“After swimming with a school-bus-sized fish with teeth, I’m not that impressed by celebrities anymore,” says renowned photographer Michael Muller. This may seem an odd statement from a man who first made his name shooting portraits of some of Hollywood’s biggest names. If you’ve seen the movie posters for any of the X-Men or Iron Man movies, you know Muller’s work. But when you see his other photographs, you begin to understand.
Over the past decade, the California native has dedicated much of his energy and considerable talent to photographing sharks. What started out of a fascination born from a childhood fear has turned into a passion for documenting and raising awareness for the plight of these endangered creatures. To achieve his powerful and unique style, Muller had to innovate with equipment, spend thousands of dollars on expeditions, and take some considerable risks to get up close to some of the most dangerous animals on the planet.
After a decade of shooting sharks of all kinds from the Galápagos Islands to South Africa to the Pacific coast of Mexico, Muller has pulled together his best work in a new book of photography simply titled Sharks, published by the German art book publisher Taschen. In it, this Hollywood photographer does what he knows best: treating these toothy subjects as celebrities, lighting up their best sides to show the world their beauty and power. We sat down with him during the launch of IWC’s limited-edition “Sharks” Aquatimer dive watch in Muller’s honor — both a fitting and an incongruous place to talk to a photographer who is as at home in Hollywood as he is in a shark cage.
Q: How different is preparing for a movie shoot from diving with great whites? Are there similarities outside of making sure you’ve got a memory card in the camera and batteries charged?
A: When I’m dealing with a human, I can communicate. I can say, “Hey, turn here. Do this. Jump.” I can direct. With animals I don’t have that ability to direct, but I can direct them by where I put the lights, where we feed them. It’s more of a documentary process… and there’s no guarantee that sharks are going to be there. I’ve flown all the way to Africa and gotten skunked for a week with a film crew and my assistants. But I’ve gotten something from every trip.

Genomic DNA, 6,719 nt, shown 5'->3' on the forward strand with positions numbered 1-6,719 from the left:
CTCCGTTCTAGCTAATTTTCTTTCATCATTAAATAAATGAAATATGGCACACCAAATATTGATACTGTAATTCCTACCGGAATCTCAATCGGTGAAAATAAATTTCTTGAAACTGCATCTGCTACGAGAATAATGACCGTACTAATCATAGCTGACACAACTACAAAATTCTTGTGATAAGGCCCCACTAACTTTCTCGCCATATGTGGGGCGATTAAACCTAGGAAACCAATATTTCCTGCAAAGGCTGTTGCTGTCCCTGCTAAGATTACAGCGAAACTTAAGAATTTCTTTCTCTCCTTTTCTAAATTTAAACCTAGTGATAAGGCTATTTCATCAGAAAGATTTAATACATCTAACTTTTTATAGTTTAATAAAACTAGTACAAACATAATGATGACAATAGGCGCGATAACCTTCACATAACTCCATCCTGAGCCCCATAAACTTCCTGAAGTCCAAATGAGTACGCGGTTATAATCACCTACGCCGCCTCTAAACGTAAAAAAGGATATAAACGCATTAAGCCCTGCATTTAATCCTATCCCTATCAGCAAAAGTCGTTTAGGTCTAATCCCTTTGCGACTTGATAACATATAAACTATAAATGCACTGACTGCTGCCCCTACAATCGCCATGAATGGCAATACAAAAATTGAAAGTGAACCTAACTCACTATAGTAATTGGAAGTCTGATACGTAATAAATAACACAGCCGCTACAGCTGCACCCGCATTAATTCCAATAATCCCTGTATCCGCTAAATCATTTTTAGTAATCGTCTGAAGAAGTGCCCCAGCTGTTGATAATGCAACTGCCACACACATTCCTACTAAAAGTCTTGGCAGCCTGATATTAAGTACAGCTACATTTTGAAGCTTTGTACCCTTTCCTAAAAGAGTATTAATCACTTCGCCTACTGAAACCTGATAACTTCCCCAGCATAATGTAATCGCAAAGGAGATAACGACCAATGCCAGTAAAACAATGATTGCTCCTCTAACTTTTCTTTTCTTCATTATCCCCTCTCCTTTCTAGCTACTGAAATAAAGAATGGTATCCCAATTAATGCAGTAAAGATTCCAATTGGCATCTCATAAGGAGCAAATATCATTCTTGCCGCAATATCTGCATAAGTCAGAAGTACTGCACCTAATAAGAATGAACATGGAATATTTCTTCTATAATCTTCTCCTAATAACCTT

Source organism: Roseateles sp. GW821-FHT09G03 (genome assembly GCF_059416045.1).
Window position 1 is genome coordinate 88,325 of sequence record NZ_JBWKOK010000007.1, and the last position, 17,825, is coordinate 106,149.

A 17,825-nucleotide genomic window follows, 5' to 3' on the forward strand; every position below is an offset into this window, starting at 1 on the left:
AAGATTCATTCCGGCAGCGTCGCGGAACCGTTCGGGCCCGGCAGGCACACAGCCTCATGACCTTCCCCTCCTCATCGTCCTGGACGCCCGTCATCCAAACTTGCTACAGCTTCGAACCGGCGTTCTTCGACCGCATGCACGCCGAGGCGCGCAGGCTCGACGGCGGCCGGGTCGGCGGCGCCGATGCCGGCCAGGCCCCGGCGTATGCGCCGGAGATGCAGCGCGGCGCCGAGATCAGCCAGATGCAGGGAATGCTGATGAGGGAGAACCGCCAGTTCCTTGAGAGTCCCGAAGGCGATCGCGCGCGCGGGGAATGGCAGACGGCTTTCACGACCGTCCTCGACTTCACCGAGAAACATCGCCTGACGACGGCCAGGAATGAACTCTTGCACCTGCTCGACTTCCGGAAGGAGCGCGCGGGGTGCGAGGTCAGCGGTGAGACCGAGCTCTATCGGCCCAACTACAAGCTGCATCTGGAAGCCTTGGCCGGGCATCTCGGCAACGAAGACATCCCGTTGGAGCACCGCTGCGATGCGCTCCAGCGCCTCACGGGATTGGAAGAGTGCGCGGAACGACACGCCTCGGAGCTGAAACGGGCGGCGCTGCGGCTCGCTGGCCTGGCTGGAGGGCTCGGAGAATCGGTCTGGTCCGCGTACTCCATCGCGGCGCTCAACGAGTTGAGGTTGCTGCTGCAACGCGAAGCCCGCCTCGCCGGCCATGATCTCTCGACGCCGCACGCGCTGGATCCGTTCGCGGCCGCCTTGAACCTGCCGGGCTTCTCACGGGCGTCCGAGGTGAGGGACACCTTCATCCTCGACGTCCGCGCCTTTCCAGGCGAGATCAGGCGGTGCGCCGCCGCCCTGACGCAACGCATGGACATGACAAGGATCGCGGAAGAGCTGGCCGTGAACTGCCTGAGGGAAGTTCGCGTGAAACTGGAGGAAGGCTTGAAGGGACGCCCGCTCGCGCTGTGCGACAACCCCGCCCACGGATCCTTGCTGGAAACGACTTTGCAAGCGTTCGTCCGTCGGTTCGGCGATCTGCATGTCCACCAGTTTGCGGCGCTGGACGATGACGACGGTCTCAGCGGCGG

Q: Your underwater photos are known for their dramatic lighting, from a system you developed.
A: I was in the car one day and thought, “I want to bring a great white into the studio, and edge light it and key light it.” I can’t bring the shark to the studio, so I’ve got to bring the studio to the shark. I started looking online, and these lights didn’t exist. You either have 400-watt strobes that every scuba diver uses, or big movie lights where you need a generator the size of a building.
I almost gave up and then I met this guy who makes housings for cameras and we brought in an engineer from the Jet Propulsion Lab, NASA, and developed the light, which I got literally the day before I left for the Galápagos to shoot an IWC campaign. It arrived at the house, I jumped in the pool, fired it and it worked. Off we went. Now I have a full studio going on: overhead, seven lights underwater all over the place, and they’re running from cables to batteries. Each light is 1,200 watts.
Q: Sharks are finally getting more attention, thanks to conservation efforts, legal efforts, and heightened awareness thanks to people like you. Are you optimistic about their prospects for recovery?
A: I don’t know if optimism is the word. If you really want the honest answer, I think we’re headed for a disaster. There are 200 great whites that come to Guadalupe, 200 that go to the Farallon Islands. That’s 400 sharks. Those are extinction numbers. The great whites that are in South Africa are having a tough time repopulating because of their genetic makeup. They’re in trouble. So yeah, I’m not too optimistic.
Here’s what I am optimistic about: Mother Nature will swat us like fleas off her back, and secondly, the younger generation is going to hopefully fix the mess we’re leaving them, because they’re all very seemingly socially conscious. And I’ve got this gift, selling billions of dollars in movie posters. I’m in this position because I’m bringing this lighting system into the world of nature photographers who normally use available light. I’m going to be able to deliver something that people have never seen before and hopefully then inspire them to look.
Q: How do you reconcile the risk in your work?
A: Some people think I’m crazy. I don’t think I’m crazy, but I do not take lightly for a second that sharks are wild animals. I’m in their domain. They know that I’m visiting, and they can do damage to me. I question everything. I do damage assessment. I’ve been invited to go to Afghanistan quite a few times and I always have wanted to but passed. I had a bug to climb Everest. Then I started doing the research and I’m like, “one in five die?” I don’t want to take those odds. But, you know, we’re all going to go. If I’m going to die being taken out by a shark, that’s better than crossing the street and getting hit by a bus or some slow death in a hospital. When I go, I want to be like, “OK, let’s go,” because I’ve done it. I don’t have any regrets. Live life to its fullest because it’s a very short experience, and these last ten years have been amazing.